Roseville police chief resigns to take job at Columbus State Community College

·4 min read
Roseville Police Chief Archie Spradlin just submitted his resignation. His new job will be police academy commander and program manager for Columbus State College's law enforcement section. One of his main duties will be overseeing the police academy.
Roseville Police Chief Archie Spradlin just submitted his resignation. His new job will be police academy commander and program manager for Columbus State College's law enforcement section. One of his main duties will be overseeing the police academy.

ROSEVILLE — Roseville Police Chief Archie Spradlin has resigned from his post after accepting a job with Columbus State Community College's law enforcement program.

He initially made a proposal to village council last week to go part time in Roseville, but he said he has since decided to give the college his undivided attention to help build the program.

The mayor and village council were advised this week of his resignation via email. Spradlin's last day will be Feb. 4.

"I wish him the best; I hate to see him go," Mayor Bryan Stickel said. "If he's seeing a better light for him and his family, I believe him."

The initial proposal to go part time initially passed 3-2 in council to keep him for a minimum of 20 hours a week. Rhonda Abele, Lois Guy and Shirley Allen all voted yes. James Barbour and Vickie Gussler voted no. Kurt Torres, who also serves as a Roseville Police auxiliary officer, abstained.

Archie Spradlin: Roseville has high hopes for new police chief

His new job will be police academy commander and program manager for Columbus State's law enforcement section. One of his main duties will be overseeing the police academy.

Spradlin has been full time as Roseville chief since May. He has simultaneously worked as an adjunct professor at Columbus State's law enforcement program. He recommended his second-in-command, Josh Weaver, step in as acting chief until which time they seek applications and start a hiring process.

His suggestion is that the village have a window period for applicants then set up a five-panel hiring committee with the mayor, council president and three residents, who have been voted in by their peers at an open council meeting.

That would help avoid any issues of nepotism or unethical behaviors the public may perceive from the hiring, he said.

"That might set a precedent down the road," Spradlin said. "It just makes things fair and gives the village a voice and input into who will be serving as police chief."

He said he took the new position at Columbus State because the benefits, particularly nearly-free tuition for his children, were something he couldn't pass up.

Roseville Police Chief Archie Spradlin makes his proposal to council to go part time at his job. He has since decided to take a full-time job solely with Columbus State College.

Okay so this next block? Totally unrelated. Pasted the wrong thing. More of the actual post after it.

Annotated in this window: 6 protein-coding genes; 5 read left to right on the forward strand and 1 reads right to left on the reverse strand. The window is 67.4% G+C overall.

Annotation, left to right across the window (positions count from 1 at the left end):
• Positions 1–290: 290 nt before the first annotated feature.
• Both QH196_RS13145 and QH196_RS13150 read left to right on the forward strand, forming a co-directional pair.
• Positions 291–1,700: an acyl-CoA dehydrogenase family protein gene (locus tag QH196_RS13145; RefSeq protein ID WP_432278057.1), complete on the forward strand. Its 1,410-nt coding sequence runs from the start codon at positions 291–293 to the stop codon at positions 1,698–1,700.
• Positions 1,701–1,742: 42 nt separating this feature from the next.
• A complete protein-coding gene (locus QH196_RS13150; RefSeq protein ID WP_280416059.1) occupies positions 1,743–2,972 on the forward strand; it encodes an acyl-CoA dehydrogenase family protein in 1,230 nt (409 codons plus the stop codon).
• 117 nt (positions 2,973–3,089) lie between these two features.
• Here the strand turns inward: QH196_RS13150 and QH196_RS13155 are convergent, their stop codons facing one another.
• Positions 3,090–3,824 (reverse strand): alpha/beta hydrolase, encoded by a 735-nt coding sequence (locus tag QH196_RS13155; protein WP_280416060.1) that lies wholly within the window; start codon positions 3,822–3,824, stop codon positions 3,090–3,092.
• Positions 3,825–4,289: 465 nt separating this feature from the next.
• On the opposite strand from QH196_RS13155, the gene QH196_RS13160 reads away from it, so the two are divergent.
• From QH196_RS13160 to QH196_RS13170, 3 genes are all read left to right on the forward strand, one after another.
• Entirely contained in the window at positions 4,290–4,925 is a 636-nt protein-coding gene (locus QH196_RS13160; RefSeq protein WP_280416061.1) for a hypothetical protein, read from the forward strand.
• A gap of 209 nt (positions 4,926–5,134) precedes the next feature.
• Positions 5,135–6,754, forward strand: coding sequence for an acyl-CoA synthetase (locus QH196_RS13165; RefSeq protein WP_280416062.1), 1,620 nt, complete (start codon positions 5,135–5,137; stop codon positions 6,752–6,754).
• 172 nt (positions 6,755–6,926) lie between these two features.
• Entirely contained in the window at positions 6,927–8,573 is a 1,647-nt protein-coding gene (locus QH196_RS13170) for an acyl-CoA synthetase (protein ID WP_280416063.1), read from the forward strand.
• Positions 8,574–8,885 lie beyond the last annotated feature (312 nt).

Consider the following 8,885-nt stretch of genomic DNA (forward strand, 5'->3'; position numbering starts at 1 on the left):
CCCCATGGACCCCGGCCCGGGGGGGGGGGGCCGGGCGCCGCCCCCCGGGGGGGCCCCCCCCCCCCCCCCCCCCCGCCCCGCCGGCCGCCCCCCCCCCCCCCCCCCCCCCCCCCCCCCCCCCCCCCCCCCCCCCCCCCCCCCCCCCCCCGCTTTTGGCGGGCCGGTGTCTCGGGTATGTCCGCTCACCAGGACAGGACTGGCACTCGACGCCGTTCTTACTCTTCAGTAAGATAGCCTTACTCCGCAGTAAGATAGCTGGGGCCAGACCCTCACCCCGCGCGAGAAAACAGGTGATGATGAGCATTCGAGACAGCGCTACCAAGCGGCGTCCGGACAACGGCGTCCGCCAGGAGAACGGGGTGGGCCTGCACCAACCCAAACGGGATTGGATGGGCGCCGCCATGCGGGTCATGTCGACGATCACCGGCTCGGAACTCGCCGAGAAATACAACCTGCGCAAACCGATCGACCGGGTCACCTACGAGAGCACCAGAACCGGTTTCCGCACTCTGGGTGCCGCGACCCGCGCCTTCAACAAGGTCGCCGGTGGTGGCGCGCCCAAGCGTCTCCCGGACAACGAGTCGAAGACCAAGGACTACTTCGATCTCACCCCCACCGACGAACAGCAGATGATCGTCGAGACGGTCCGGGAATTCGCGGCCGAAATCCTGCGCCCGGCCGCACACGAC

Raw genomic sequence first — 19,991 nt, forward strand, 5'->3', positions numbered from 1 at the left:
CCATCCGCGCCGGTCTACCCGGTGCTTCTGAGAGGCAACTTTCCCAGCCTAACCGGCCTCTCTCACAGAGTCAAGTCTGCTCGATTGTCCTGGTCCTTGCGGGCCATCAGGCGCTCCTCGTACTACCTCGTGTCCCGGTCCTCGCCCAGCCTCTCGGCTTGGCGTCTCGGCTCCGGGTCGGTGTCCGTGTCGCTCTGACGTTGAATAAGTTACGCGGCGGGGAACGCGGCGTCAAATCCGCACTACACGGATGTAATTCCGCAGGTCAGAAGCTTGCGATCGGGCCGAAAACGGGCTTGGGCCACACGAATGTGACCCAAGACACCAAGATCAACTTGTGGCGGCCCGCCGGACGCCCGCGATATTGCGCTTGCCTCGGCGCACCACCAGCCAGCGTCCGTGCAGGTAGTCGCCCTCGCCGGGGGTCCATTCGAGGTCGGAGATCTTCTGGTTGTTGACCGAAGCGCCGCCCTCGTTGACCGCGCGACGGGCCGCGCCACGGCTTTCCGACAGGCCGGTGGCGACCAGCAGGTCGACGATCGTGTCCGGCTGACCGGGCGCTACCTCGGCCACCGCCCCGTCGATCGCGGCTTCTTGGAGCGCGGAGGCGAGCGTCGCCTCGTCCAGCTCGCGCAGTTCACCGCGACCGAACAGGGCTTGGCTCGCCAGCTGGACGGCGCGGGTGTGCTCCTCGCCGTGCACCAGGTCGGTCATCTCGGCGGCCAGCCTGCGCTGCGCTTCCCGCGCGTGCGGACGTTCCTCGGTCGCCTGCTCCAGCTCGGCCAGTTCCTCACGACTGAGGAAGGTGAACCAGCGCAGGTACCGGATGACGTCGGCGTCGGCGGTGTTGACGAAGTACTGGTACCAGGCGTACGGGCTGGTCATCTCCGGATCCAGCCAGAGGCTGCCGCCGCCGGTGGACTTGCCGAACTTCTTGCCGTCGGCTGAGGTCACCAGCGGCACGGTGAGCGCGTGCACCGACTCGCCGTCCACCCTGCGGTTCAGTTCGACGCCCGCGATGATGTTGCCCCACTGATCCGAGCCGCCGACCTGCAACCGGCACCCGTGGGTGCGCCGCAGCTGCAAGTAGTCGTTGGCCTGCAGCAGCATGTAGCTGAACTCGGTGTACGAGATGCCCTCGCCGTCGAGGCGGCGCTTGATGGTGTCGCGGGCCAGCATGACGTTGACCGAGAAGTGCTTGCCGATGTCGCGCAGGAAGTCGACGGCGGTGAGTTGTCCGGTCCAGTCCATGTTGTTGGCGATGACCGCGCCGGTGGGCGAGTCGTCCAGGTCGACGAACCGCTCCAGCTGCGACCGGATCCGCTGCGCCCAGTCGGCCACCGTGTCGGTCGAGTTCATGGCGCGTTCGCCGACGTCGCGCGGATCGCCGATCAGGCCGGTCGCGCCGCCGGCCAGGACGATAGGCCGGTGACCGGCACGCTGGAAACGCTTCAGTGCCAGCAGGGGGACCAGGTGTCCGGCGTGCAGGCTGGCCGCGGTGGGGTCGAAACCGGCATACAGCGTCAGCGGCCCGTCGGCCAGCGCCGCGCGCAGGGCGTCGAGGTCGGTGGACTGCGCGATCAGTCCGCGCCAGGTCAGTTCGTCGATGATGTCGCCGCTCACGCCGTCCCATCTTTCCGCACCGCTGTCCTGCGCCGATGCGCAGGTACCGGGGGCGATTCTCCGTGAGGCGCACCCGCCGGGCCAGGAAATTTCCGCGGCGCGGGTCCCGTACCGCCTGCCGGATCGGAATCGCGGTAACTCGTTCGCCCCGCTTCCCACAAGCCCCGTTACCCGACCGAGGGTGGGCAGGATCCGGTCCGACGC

Roseville Police Chief Archie Spradlin makes his proposal to council to go part time at his job. He has since decided to take a full-time job solely with Columbus State College.

Council had some concerns about the possibility of having a part-time chief at the time.

Councilwoman Lois Guy questioned him during the meeting on why he thought he got pushback from the village when he got new police cruisers and hired Weaver. He said he didn't know, but didn't take it personally.

"I just think for decades things were done a certain way in this town," Spradlin said last week. "I don't think people would disagree that you folks are a very, very tough crowd.

"If I was a comedian, I'd be getting crickets," he said, drawing a laugh from meeting attendees. "I just had to wrap my mind around that."

Spradlin's impact on the department

A law enforcement veteran of more than 30 years, Spradlin said his presence as chief has changed the Roseville force for the better.

There was no one patrolling for a year prior to Spradlin's appointment after former chief Joey Carr's resignation. Sheriff's deputies from Muskingum and Perry counties who typically only handle the village's evening calls also had to pick up daytime incidents.

Since Spradlin signed on, Roseville Police Department has been certified in two categories of the Ohio Collaborative. The status generally indicates a credible police force, and has opened up the doors to apply for grants unavailable to non-certified departments.

Additionally, he said, the crime rate is down overall. He attributes the drop in thefts and assaults to more officers on the streets randomly patrolling.

Mayor Bryan Stickel acknowledged some new safety concerns. One was changing the department's primary dispatch center from Muskingum to Perry County.

Roseville Village Council: Roseville 'picking up the pieces' after exodus of employees

Roseville is split between the two counties and primarily used Muskingum's dispatchers for decades.

Spradlin said he decided to switch because most of the violent crime calls come out of Perry County. Roseville is also about to enter a mutual aid agreement with Crooksville Police, which means its department can assist neighboring Roseville much quicker than the next-closest department, South Zanesville.

Still, Spradlin said changes like that are for the better of the department — and for village residents.

ecouch@gannett.com

740-450-6752

Twitter: @couchreporting

This article originally appeared on Zanesville Times Recorder: Roseville police chief going part time, adding additional auxiliary officers

Our goal is to create a safe and engaging place for users to connect over interests and passions. In order to improve our community experience, we are temporarily suspending article commenting